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Module SXL-3212:

Module Facts

Run by School of Law

20 Credits or 10 ECTS Credits

Semester 2

Organiser: Dr Hayley Roberts

Overall aims and purpose

A ‘tort’ is a ‘civil wrong,’ for which the law provides a remedy. Tort law, therefore, is the name given to a diverse collection of legal wrongs. The aim of the module is to enable students to gain an understanding of the types of interests protected by tort law and to study, in detail, the tort of negligence, which plays a central role in the law of torts. Indeed, more tort law claims are brought in the tort of negligence than in any other tort.

Course content

The module will cover the essential requirements for a potential claim in negligence: a duty of care, breach of duty and causation. Together with key defences to a claim in negligence, (voluntarily assuming the risk volenti non fit injuria or consent), contributory negligence and illegality. Other areas of tort law will also be covered in the module such as nuisance, economic loss, psychiatric injury, trespass to a person, occupiers liability, damages and key defences.

Assessment Criteria

C- to C+

  • Knowledge of key areas/principles
  • Understands main areas
  • Limited evidence of background study
  • Answer focussed on question but also with some irrelevant material and weaknesses in structure
  • Arguments presented but lack coherence
  • Has several factual/computational errors
  • No original interpretation
  • Only major links between topics are described
  • Limited problem solving
  • Some weaknesses in presentation and accuracy


  • Knowledge of key areas/principles only
  • Weaknesses in understanding of main areas
  • Limited evidence of background study
  • Answer only poorly focussed on question and with some irrelevant material and poor structure
  • Arguments presented but lack coherence
  • Several factual/computational errors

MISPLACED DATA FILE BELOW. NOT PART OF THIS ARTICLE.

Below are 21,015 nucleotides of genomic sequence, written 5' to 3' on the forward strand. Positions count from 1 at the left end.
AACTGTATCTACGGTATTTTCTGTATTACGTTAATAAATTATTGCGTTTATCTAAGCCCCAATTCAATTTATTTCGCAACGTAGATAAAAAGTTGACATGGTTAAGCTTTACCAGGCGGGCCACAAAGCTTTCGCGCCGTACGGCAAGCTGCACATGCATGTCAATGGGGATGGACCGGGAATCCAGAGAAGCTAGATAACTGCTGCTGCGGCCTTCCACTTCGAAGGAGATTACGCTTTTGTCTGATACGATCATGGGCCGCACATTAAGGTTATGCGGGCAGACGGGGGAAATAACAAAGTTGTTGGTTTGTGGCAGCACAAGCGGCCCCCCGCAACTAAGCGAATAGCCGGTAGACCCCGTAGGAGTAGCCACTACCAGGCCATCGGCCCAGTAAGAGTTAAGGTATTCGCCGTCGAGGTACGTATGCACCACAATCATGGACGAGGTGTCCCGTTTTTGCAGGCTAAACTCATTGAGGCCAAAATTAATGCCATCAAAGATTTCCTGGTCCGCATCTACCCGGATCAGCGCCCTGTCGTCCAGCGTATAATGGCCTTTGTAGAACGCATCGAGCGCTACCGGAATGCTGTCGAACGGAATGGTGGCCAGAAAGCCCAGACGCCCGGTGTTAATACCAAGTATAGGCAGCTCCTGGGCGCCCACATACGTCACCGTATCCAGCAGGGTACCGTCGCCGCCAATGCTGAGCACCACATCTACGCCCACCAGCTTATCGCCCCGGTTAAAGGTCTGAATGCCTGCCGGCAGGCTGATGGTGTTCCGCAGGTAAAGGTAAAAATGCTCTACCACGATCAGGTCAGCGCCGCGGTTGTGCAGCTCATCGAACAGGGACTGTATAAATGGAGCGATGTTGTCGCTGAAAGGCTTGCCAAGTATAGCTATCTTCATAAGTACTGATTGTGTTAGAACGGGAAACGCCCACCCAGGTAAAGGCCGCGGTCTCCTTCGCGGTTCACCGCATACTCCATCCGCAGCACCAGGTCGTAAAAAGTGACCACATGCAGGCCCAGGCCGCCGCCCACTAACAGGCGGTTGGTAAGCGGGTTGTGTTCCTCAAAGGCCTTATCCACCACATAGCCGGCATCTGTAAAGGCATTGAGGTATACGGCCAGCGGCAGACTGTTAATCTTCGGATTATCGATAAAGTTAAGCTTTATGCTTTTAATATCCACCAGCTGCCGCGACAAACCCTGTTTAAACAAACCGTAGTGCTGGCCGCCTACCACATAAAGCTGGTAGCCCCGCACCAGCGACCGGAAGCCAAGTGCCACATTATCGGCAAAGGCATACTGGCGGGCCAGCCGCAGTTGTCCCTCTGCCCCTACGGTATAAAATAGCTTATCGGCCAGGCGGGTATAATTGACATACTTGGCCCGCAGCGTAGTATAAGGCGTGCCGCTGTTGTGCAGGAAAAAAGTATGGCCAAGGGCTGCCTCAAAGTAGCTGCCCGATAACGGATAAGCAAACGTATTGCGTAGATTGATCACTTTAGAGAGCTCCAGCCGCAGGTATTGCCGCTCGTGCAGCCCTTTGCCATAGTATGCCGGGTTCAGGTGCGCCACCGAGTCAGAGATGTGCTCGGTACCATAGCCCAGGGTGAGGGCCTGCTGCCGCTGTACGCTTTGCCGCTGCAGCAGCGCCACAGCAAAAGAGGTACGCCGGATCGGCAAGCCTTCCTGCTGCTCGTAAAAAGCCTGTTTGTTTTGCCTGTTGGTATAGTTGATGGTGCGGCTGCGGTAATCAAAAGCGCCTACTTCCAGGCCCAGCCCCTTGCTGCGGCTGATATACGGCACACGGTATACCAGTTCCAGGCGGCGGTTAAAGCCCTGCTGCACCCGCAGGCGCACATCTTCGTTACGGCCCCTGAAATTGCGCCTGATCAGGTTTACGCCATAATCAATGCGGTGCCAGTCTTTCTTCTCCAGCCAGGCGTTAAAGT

• No original interpretation
  • Only major links between topics are described
  • Limited problem solving
  • Many weaknesses in presentation and accuracy


  • Comprehensive knowledge
  • Detailed understanding
  • Extensive background study
  • Highly focussed answer and well structured
  • Logically presented and defended arguments
  • No factual/computational errors
  • Original interpretation
  • New links between topics are developed
  • New approach to a problem
  • Excellent presentation with very accurate communication


  • Strong knowledge
  • Understands most but not all
  • Evidence of background study
  • Focussed answer with good structure
  • Arguments presented coherently
  • Mostly free from factual/computational errors
  • Some limited original interpretation
  • Well known links between topics are described
  • Problems addressed by existing methods/approaches
  • Good presentation with accurate communication

Learning outcomes

  1. Show a critical appreciation of the essential elements of the tort of negligence, namely the notion of the duty of care, the standard of care and concepts of causation (both factual and legal) and remoteness.

  2. Demonstrate a broad understanding of the main areas of social activity which are regulated by the law of tort and state the general principles of tort liability.

  3. Critically identify and analyse the legal issues arising from a given set of facts.